It was the third. I had never before seen any of them. I bought it, read it over and over, and was much delighted with it. I thought the writing excellent, and wished, if possible, to imitate it. With this view I took some of the papers, and, 175 making short hints of the sentiment in each sentence, laid them by a few days, and then, without looking at the book, tried to complete the papers again by expressing each hinted sentiment at length, and as fully as it had been expressed before, in any suitable words that should come to hand. Then I com- 180 pared my Spectator with the original, discovered some of my faults, and corrected them. But I found I wanted a stock of words, or a readiness in recollecting and using them, which I thought I should have acquired before that time if I had gone on making verses; since the continual occasion for words of 185 the same import, but of different length, to suit the measure, or of different sound for the rhyme, would have laid me under a constant necessity of searching for variety, and also have tended to fix that variety in my mind, and make me master of it. Therefore I took some of the tales and turned them into 190 verse, and, after a time, when I had pretty well forgotten the prose, turned them back again. I also sometimes jumbled my collections of hints into confusion, and after some weeks endeavored to reduce them into the best order, before I began to form the full sentences and complete the paper. This was to 195 teach me method in the arrangement of thoughts. By comparing my work afterwards with the original, I discovered many faults and amended them ; but I sometimes had the pleasure of fancying that, in certain particulars of small import, I had been lucky enough to improve the method or the language ; and this 200 encouraged me to think I might possibly in time come to be a tolerable English writer, of which I was extremely ambitious. My time for these exercises and for reading was at night, after work, or before it began in the morning, or on Sundays, when I contrived to be in the printing-house alone, evading as much as 205 I could the common attendance on public worship which my father used to exact of me when I was under his care, and which indeed I still thought a duty, though I could not, as it seemed to me, afford time to practise it.

10. While I was intent on improving my language, I met with 210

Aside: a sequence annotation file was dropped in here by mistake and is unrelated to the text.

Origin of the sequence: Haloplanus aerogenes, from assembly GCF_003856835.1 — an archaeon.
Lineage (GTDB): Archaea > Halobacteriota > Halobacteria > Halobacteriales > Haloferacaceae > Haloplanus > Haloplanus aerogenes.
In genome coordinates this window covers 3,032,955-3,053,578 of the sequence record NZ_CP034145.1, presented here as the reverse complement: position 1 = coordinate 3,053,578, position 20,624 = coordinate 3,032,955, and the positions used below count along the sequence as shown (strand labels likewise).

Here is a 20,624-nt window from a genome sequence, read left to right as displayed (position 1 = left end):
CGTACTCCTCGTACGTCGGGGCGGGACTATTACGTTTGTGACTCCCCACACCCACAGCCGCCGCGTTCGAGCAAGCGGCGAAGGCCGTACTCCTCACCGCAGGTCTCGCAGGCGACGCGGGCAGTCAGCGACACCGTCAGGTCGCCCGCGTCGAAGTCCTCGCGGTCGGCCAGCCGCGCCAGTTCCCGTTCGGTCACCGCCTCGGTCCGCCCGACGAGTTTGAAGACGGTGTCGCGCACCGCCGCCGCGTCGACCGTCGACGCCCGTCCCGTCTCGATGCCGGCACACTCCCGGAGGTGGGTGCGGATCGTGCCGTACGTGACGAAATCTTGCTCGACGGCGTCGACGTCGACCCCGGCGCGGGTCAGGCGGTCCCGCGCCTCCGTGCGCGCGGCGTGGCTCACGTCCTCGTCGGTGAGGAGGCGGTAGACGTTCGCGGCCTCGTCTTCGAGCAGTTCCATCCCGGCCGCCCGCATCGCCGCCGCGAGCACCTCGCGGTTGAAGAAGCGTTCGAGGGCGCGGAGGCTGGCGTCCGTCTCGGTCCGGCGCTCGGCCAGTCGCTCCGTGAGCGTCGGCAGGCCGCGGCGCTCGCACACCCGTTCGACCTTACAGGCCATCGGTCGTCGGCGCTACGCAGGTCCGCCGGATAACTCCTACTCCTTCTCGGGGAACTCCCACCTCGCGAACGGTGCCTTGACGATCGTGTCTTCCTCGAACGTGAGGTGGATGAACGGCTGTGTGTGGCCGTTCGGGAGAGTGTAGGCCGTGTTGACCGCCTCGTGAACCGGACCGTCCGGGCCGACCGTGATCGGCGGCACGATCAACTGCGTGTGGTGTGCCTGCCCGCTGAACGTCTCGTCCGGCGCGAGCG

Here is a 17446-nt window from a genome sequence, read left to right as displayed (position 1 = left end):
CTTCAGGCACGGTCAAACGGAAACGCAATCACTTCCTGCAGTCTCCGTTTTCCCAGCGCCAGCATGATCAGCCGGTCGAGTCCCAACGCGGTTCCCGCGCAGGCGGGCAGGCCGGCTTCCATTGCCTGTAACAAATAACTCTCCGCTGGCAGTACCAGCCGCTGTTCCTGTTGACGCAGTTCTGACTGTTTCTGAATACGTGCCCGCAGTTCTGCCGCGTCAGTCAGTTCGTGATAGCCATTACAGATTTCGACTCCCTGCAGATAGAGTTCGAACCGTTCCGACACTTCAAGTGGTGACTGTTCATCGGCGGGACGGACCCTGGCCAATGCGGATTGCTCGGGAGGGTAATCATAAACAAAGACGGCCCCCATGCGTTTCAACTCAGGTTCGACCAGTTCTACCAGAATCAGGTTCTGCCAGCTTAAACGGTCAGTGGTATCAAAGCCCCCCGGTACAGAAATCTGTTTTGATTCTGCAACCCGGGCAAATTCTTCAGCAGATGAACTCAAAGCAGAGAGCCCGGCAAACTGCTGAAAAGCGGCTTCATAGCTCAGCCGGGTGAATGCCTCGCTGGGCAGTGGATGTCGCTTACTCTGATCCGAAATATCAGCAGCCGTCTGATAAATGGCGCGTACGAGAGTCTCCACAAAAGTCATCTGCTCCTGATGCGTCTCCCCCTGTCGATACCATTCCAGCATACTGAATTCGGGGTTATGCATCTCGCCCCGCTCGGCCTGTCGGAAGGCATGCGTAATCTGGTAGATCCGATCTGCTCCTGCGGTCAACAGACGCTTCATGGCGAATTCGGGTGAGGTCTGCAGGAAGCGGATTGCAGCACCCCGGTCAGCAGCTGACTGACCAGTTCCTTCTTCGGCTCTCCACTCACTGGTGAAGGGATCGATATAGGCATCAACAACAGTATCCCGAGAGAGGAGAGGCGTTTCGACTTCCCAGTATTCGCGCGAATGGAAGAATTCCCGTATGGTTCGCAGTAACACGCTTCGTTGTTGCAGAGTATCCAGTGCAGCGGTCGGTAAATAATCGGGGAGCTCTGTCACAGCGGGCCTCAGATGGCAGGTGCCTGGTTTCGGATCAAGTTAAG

1 215

an English grammar (I think it was Greenwood's), at the end of which there was two little sketches of the arts of rhetoric and logic, the latter finishing with a dispute in the Socratic method ; and, soon after, I procured Xenophon's Memorable Things of Socrates, wherein are many instances of the same method. found this method safest for myself and very embarrassing to those against whom I used it ; therefore I took a delight in it, practised it continually, and grew very artful and expert in drawing people, even of superior knowledge, into concessions, the consequences of which they did not foresee, entangling them in 220 difficulties out of which they could not extricate themselves, and so obtaining victories that neither myself nor my cause always deserved....

11. I continued this method some few years, but gradually left it, retaining only the habit of expressing myself in terms of mod-225 est diffidence ; never using, when I advanced anything that may possibly be disputed, the words certainly, undoubtedly, or any others that give the air of positiveness to an opinion ; but rather say, I conceive or apprehend a thing to be so and so; it appears

answers.

211. Greenwood's. There was an Eng suming the character of an ig

lish grammar by James Green norant learner till he involved wood, published in London in his opponent in contradictory

1711. 213. Socratic method, the mode of argu- 214. Xenophon, born about B.C. 444,

ing pursued by Socrates, the was a distinguished soldier and illustrious Greek philosopher in youth was a pupil of Socra(B.C. about 471 - 399). The tes, whose sayings he recorded method consisted in systematic in the work usually called the cross-examination, Socrates as

Memorabilia.

LITERARY ANALYSIS. 212. there was two little sketches. Indicate the grammatical fault.

215-223. Substitute synonymous terms for the italicized words in the following : I found this method safest for myself and very embarrassing to those against whom I used it; therefore I took a delight in it, practised it continually, and grew very artful and expert in drawing people, even of superior knowledge, into concessions, the consequences of which they did not foresee, entangling them in difficulties out of which they could not extricate themselves, and so obtaining victories that neither myself nor my cause always deserved.”—It may be observed that, perhaps influenced by his subject, Franklin in this sentence employs, a for him unusual number of what may be called bookish words.